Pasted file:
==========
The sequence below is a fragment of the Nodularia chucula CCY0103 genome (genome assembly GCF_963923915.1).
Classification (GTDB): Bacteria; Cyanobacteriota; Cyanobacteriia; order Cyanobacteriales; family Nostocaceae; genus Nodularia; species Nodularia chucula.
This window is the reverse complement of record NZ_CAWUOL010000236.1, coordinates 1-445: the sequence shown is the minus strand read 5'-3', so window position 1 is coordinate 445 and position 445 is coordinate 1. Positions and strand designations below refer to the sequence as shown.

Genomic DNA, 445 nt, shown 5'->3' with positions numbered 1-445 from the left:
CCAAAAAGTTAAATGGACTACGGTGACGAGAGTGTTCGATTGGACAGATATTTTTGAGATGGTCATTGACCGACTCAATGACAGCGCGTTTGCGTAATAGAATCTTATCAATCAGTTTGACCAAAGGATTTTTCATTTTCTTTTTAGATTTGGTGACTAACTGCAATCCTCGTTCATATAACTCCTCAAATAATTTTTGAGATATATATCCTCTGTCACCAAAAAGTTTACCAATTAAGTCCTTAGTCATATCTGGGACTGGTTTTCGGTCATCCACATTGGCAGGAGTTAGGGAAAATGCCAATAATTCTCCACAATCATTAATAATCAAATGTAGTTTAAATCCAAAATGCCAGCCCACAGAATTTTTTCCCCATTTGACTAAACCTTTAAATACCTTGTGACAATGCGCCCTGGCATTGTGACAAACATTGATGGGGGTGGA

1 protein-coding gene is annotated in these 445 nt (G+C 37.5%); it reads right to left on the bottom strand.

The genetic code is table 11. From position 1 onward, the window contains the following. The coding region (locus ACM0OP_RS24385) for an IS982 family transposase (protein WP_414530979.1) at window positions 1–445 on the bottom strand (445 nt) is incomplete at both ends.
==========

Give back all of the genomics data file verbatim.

The sequence below is a fragment of the Nodularia chucula CCY0103 genome (genome assembly GCF_963923915.1).
Classification (GTDB): Bacteria; Cyanobacteriota; Cyanobacteriia; order Cyanobacteriales; family Nostocaceae; genus Nodularia; species Nodularia chucula.
This window is the reverse complement of record NZ_CAWUOL010000236.1, coordinates 1-445: the sequence shown is the minus strand read 5'-3', so window position 1 is coordinate 445 and position 445 is coordinate 1. Positions and strand designations below refer to the sequence as shown.

Genomic DNA, 445 nt, shown 5'->3' with positions numbered 1-445 from the left:
CCAAAAAGTTAAATGGACTACGGTGACGAGAGTGTTCGATTGGACAGATATTTTTGAGATGGTCATTGACCGACTCAATGACAGCGCGTTTGCGTAATAGAATCTTATCAATCAGTTTGACCAAAGGATTTTTCATTTTCTTTTTAGATTTGGTGACTAACTGCAATCCTCGTTCATATAACTCCTCAAATAATTTTTGAGATATATATCCTCTGTCACCAAAAAGTTTACCAATTAAGTCCTTAGTCATATCTGGGACTGGTTTTCGGTCATCCACATTGGCAGGAGTTAGGGAAAATGCCAATAATTCTCCACAATCATTAATAATCAAATGTAGTTTAAATCCAAAATGCCAGCCCACAGAATTTTTTCCCCATTTGACTAAACCTTTAAATACCTTGTGACAATGCGCCCTGGCATTGTGACAAACATTGATGGGGGTGGA

1 protein-coding gene is annotated in these 445 nt (G+C 37.5%); it reads right to left on the bottom strand.

The genetic code is table 11. From position 1 onward, the window contains the following. The coding region (locus ACM0OP_RS24385) for an IS982 family transposase (protein WP_414530979.1) at window positions 1–445 on the bottom strand (445 nt) is incomplete at both ends.